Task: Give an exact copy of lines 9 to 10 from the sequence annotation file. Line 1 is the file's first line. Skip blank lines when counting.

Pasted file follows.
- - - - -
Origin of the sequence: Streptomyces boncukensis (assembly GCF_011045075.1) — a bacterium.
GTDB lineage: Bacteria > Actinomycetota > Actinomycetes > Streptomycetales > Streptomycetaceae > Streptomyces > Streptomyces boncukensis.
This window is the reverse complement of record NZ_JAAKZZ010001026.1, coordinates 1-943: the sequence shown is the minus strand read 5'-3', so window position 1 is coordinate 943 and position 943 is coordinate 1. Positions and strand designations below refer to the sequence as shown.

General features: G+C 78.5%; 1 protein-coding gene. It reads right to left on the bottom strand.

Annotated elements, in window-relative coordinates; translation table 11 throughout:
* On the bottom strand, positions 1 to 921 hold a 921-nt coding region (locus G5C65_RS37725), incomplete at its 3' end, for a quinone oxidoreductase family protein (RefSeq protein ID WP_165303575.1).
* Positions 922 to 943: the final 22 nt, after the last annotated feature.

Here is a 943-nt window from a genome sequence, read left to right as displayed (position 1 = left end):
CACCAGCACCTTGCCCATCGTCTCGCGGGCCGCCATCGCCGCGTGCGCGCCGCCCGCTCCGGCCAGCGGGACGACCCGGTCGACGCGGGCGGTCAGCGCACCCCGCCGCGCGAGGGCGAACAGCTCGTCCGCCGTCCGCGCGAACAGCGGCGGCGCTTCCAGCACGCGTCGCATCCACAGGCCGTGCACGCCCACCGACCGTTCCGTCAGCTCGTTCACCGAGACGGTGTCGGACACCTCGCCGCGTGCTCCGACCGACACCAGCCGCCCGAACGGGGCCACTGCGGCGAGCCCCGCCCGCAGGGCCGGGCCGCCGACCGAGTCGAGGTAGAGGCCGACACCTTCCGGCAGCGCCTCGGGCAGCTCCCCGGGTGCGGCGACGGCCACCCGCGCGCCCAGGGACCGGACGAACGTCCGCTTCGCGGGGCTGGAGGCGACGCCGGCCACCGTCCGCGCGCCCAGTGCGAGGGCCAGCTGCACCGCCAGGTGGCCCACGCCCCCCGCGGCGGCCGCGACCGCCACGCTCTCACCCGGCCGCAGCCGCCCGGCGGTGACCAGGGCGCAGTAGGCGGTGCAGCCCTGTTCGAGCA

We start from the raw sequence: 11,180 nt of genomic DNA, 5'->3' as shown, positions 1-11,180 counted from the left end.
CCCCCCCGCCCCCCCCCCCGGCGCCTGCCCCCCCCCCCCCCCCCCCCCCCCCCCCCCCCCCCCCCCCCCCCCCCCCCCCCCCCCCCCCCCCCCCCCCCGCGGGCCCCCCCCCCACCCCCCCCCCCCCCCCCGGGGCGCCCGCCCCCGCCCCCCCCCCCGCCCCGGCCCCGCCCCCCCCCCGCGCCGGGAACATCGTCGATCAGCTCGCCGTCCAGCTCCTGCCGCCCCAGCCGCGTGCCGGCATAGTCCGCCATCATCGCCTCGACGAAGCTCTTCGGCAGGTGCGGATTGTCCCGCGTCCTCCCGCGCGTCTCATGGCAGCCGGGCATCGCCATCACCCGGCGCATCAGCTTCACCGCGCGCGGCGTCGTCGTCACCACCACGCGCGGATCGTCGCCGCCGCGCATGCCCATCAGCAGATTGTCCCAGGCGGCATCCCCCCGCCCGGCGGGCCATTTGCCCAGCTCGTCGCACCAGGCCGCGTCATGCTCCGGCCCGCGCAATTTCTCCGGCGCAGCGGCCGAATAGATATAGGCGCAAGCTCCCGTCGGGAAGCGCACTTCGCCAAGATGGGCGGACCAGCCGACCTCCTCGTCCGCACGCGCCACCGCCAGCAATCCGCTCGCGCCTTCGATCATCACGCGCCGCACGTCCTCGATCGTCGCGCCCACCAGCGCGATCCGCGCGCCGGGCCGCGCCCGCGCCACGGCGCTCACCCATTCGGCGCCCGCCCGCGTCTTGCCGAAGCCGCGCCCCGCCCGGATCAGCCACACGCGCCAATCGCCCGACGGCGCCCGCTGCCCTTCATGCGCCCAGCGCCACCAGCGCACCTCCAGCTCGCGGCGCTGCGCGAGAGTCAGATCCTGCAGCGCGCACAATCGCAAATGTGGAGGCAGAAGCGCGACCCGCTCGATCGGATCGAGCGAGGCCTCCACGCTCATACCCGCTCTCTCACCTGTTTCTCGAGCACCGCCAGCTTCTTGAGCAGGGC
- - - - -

CACCAGCACCTTGCCCATCGTCTCGCGGGCCGCCATCGCCGCGTGCGCGCCGCCCGCTCCGGCCAGCGGGACGACCCGGTCGACGCGGGCGGTCAGCGCACCCCGCCGCGCGAGGGCGAACAGCTCGTCCGCCGTCCGCGCGAACAGCGGCGGCGCTTCCAGCACGCGTCGCATCCACAGGCCGTGCACGCCCACCGACCGTTCCGTCAGCTCGTTCACCGAGACGGTGTCGGACACCTCGCCGCGTGCTCCGACCGACACCAGCCGCCCGAACGGGGCCACTGCGGCGAGCCCCGCCCGCAGGGCCGGGCCGCCGACCGAGTCGAGGTAGAGGCCGACACCTTCCGGCAGCGCCTCGGGCAGCTCCCCGGGTGCGGCGACGGCCACCCGCGCGCCCAGGGACCGGACGAACGTCCGCTTCGCGGGGCTGGAGGCGACGCCGGCCACCGTCCGCGCGCCCAGTGCGAGGGCCAGCTGCACCGCCAGGTGGCCCACGCCCCCCGCGGCGGCCGCGACCGCCACGCTCTCACCCGGCCGCAGCCGCCCGGCGGTGACCAGGGCGCAGTAGGCGGTGCAGCCCTGTTCGAGCA

We start from the raw sequence: 11,180 nt of genomic DNA, 5'->3' as shown, positions 1-11,180 counted from the left end.